Organically Managed Beekeeping Conference 2016, Susan Chernak McElroy: Part 1 of 2


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Beekeeping, like every other action, has its dos and don’ts. Beginning beekeeping normally includes the needed equipment and buying bees. Yet, some people who are starting this hobby usually make a few errors. It’s okay to make mistakes, and also this post can help new beekeepers avoid making precisely the same mistakes others have in the past.

Here are three mistakes which every beekeeper should avoid:

1. Not knowing the best time to start hobby or a beekeeping company can prove to be a disaster. It often leads to a loss of cash and your bees. Since most bees die during winter months, winter is the worst possible time to start. This would compel a beekeeper to purchase a brand new batch of bees, which would cost more money. Fall is another poor time since there are fewer blooms, thus a smaller quantity of honey picked to begin beekeeping. The best time to begin beekeeping is during summer, which will be the time of the year where there are loads of blooming blooms.

2. Purchasing used equipment and old books on beekeeping. This can be a standard error made by many start beekeepers. It is clear that one would need to cut costs as much as possible, but buying used gear and old beekeeping books isn’t a good thought. First, used gear can come with “familial” difficulties. The extractor outlet might have a flow, or the uncapping knife might not be sharp enough to uncap all the wax in one go. This would surely change the quality of one’s honey, which will ben’t an ideal situation particularly if a beekeeper is intending to commence a honey-selling business. Second, aged information can be provided by old books on beekeeping. One might be stuck using the conventional approach when there are faster and better means to maintain beehives and production honey.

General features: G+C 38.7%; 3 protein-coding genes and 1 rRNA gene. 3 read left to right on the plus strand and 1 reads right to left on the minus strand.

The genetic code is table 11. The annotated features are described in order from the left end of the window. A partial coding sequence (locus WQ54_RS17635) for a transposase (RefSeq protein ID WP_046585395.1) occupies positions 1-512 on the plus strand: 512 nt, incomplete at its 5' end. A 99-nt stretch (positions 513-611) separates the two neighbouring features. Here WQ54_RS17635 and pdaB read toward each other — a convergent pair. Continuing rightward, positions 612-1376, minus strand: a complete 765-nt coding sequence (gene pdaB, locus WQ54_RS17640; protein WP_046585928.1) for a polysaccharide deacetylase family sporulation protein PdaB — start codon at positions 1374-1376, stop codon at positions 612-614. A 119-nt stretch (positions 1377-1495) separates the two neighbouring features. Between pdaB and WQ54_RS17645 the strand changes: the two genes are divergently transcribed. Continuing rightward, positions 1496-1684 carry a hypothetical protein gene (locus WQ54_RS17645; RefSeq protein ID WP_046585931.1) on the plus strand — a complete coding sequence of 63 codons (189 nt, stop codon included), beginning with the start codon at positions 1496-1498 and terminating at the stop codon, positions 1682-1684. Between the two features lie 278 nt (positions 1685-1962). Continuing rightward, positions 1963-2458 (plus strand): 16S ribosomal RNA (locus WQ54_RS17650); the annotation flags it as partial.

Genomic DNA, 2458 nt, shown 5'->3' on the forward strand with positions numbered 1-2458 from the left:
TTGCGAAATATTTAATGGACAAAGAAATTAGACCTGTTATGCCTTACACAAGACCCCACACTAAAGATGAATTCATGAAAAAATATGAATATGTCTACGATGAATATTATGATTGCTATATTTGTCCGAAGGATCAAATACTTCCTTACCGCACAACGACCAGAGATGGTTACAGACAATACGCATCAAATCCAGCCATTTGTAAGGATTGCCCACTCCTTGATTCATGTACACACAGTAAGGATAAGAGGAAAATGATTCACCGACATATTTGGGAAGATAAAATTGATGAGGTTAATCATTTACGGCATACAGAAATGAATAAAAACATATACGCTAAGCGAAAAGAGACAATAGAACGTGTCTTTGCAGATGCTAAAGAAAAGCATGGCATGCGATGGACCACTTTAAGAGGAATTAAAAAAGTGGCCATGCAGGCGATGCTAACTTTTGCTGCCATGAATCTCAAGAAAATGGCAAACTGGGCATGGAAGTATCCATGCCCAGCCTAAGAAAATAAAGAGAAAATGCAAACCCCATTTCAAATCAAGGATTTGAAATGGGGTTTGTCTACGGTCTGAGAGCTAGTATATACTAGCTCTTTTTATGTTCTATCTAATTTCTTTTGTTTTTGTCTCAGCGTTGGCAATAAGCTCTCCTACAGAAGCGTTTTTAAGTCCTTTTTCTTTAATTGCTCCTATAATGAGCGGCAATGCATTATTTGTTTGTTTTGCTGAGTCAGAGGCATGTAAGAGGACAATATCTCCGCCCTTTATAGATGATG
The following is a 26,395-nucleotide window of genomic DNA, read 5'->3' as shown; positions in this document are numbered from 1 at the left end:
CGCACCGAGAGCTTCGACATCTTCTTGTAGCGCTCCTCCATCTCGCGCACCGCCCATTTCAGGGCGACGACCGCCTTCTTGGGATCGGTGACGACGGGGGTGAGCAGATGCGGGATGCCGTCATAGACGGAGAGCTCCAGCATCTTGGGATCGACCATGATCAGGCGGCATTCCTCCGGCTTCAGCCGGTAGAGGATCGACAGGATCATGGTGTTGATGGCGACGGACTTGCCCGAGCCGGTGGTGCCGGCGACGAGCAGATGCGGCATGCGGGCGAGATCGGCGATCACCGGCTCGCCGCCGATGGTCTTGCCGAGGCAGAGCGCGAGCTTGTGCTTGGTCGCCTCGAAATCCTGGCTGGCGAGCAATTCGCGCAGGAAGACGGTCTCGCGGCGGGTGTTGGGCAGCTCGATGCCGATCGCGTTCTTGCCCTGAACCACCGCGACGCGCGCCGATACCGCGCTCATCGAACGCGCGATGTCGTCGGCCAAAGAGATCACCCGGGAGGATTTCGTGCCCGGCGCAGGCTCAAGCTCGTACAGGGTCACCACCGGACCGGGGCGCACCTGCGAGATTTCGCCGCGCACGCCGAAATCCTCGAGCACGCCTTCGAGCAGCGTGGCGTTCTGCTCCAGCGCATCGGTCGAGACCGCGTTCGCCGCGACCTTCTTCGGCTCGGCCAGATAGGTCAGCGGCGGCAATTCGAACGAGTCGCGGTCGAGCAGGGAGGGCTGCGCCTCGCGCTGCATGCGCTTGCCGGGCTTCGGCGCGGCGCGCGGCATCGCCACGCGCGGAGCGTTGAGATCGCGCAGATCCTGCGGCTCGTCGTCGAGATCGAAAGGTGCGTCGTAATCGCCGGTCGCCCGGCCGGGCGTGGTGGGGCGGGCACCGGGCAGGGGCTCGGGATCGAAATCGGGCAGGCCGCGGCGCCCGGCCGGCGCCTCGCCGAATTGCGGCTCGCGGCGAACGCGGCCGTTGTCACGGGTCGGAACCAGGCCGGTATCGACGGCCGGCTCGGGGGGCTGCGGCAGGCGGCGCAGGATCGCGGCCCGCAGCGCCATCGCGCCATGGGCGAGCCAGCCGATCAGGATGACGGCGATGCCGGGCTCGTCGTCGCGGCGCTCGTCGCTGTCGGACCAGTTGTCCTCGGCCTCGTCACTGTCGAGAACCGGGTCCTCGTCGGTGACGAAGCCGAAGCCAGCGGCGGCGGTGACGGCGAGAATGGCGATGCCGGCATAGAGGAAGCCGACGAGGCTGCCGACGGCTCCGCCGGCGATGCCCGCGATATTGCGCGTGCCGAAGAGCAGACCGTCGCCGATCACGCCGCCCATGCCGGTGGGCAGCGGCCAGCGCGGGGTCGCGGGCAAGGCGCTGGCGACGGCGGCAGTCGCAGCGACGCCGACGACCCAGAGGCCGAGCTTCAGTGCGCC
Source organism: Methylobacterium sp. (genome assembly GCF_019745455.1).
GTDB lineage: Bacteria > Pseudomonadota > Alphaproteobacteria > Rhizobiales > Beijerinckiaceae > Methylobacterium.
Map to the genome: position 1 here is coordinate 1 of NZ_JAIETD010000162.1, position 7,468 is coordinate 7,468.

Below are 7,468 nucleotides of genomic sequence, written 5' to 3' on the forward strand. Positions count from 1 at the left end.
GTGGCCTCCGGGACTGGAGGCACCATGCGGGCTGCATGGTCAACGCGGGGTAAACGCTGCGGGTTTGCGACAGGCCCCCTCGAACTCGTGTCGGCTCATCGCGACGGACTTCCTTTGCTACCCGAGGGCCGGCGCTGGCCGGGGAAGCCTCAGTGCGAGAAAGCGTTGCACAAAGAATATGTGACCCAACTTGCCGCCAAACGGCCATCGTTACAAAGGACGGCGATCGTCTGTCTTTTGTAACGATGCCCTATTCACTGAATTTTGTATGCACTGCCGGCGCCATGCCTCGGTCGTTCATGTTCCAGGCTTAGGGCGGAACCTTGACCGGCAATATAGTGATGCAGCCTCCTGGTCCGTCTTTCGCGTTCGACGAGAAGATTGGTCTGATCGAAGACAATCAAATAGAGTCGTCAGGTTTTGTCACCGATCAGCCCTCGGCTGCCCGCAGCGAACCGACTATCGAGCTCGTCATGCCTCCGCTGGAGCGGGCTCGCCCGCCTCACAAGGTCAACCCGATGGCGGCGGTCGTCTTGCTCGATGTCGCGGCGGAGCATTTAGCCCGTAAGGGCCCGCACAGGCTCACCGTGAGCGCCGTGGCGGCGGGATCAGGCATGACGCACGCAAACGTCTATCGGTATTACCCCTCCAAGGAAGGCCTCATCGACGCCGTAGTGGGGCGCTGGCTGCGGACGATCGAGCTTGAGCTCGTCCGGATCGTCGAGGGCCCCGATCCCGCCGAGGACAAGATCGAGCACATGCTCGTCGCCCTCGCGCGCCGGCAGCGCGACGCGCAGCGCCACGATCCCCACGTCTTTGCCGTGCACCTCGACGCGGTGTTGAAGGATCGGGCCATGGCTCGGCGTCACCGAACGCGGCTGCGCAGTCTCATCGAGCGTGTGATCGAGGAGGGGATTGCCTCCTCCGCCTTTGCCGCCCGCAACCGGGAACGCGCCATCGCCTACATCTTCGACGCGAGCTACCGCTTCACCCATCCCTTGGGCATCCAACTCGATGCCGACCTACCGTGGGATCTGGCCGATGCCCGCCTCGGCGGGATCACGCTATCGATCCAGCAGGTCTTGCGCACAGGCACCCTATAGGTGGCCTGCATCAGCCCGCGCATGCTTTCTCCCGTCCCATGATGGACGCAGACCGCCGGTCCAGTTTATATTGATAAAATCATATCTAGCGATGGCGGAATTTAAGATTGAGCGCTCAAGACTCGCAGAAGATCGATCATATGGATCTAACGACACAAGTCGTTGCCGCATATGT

3. Refraining from buying protective gear. Think relating to this. He/she will most likely come out as a pincushion with all the bee stingers if one doesn’t wear protective equipment when handling the hives and gathering the honeycombs. Protective gear is expensive, yes, but it’ll help beekeepers avoid spending medical bills.

These three blunders happen to be presented here to help future beekeepers avert them. Before getting started beekeeping, it is best to consult with a specialist beekeeper. If purchasing a particular item seems overly high-priced, constantly consider the end cost ( in case that they do not purchase this item now, will it cost them more later on?). Ultimately, it is up to the person to decide the best strategy.

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